The exception is whether it can be proved that the driver was either driving recklessly or hit the dog on purpose, in which case the driver might be liable for the value of the dog. Otherwise, the driver may file a claim with their auto insurance provider, which will likely look to the dog parent's home insurance liability coverage to cover the costs of the claim. Yet, according to Finder if you have comprehensive car insurance you will likely be covered when hitting an animal on the road. As such, circumstances can differ across all incidents and it is best to seek help from your insurance provider, as well as talk to all parties involved in the accident.

What If the Dog Appears Unhurt?

Injured dog gets care from vets after getting hit by a carWhile it's entirely possible for a dog to have no visible injuries from a collision, it's also possible for a dog to seem fine while suffering serious internal injuries. It's best to understand that in this situation, it is necessary to let the experts (a vet) determine the condition of the dog. Even in a minor incident, the dog should be checked out by a veterinarian. Again, if the dog's parent isn't available to make a decision, it's best to wait for professional help to arrive, assess the situation and appraise the dog's condition. Below are some signs to be on the look for to help the veterinarian assess the dog's health says Knose Pet Care:

  • Signs of pain: whimpering, crying or sudden jerking movements.
  • Seizures, tremors or twitching.
  • Excess drooling or foaming at the mouth.
  • Loss of consciousness, coma or loss of balance.
  • Coughing or vomiting blood.
  • Black stool or diarrhea
  • Breathing problems and shallow breathing.

As well as

  • Rapid heartbeat.
  • Pale or blue gums.
  • Depression or lethargy.
  • Glazed or unfocused eyes.
  • Bruising or scrape wounds.

Treating a Dog That Has Been Hit By a Car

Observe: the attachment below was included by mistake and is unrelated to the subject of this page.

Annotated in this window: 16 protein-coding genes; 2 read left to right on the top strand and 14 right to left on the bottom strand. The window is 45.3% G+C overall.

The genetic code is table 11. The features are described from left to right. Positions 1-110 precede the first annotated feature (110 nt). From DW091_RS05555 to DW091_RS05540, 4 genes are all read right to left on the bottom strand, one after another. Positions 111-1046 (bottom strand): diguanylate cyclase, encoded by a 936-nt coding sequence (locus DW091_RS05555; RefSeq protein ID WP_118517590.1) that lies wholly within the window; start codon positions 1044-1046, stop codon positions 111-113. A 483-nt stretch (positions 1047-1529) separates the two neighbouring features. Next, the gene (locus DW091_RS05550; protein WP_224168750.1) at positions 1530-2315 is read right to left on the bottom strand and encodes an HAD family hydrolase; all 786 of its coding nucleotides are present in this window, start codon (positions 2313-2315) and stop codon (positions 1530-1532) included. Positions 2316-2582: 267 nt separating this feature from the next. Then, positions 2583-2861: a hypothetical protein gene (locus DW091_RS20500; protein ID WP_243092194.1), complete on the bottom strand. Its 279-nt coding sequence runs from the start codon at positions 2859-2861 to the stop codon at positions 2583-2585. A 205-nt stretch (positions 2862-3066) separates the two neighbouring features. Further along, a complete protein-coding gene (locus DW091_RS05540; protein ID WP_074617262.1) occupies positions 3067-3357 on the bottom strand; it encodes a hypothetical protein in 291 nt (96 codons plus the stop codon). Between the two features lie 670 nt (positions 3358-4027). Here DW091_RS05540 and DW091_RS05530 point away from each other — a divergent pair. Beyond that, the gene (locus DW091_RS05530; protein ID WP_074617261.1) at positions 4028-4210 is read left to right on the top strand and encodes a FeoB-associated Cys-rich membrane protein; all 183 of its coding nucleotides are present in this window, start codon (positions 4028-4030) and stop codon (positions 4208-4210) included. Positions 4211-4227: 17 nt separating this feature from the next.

The priority when arriving at the vets, will be to get your dog stabilised. While you might be concerned that your dog's visible injuries aren't being addressed, it's necessary to prevent them from going into shock before any other treatment can be provided. The vet will also be concerned about stopping any internal bleeding, preventing a heart attack and keeping your dog from slipping into a coma. Only when your dog is stable enough to continue will non-life-threatening injuries then be assessed and treated.

Depending on the extent of your pup's injuries, your dog may need to be hospitalised and might require surgery or specialised treatment. Getting pet insurance for your dog can help mitigate the costs involved in life-saving treatments and recovery. Once your pup is stable and all of their injuries have been treated, you'll be able to take them home. Your vet will provide you with instructions on how to care for your dog at home as well as any medications necessary to manage pain and aid healing.

Preventing Your Dog From Getting Hit

No matter how smart or well-trained your dog may be, it's not a good idea to rely on training or your dog's ability to recognise oncoming traffic to keep them safe. The only way to guarantee that your dog will stay out of the street is to keep them physically restrained, either by walking them on a leash or keeping them in a fenced area. Be sure to reinforce any weaknesses in your fence that might make it possible for your dog to escape. Obedience training can also help ensure that your dog won't dart out into the street, either yanking you along behind or tearing the leash out of your hand and these are all good tips to take in order to prevent the possibility of your dog getting hit by a car.

Finally, it's a good idea to pay close attention to your surroundings while walking your dog; watch and listen for oncoming traffic and hold on tightly to your dog's leash.

Whether it's your dog hit by a car or you're the one who hit them, it's a traumatic experience for everyone involved. It is vital that you stay calm and act quickly but carefully as in doing so, you'll increase the dog’s chances of survival in a serious incident— you'll have peace of mind knowing you did all that you could to help.

Contributor Bio

Jean Marie Bauhaus

Jean Marie Bauhaus

Jean Marie Bauhaus is a pet parent, pet blogger and novelist from Tulsa, Oklahoma, where she usually writes under the supervision of a lapful of furbabies.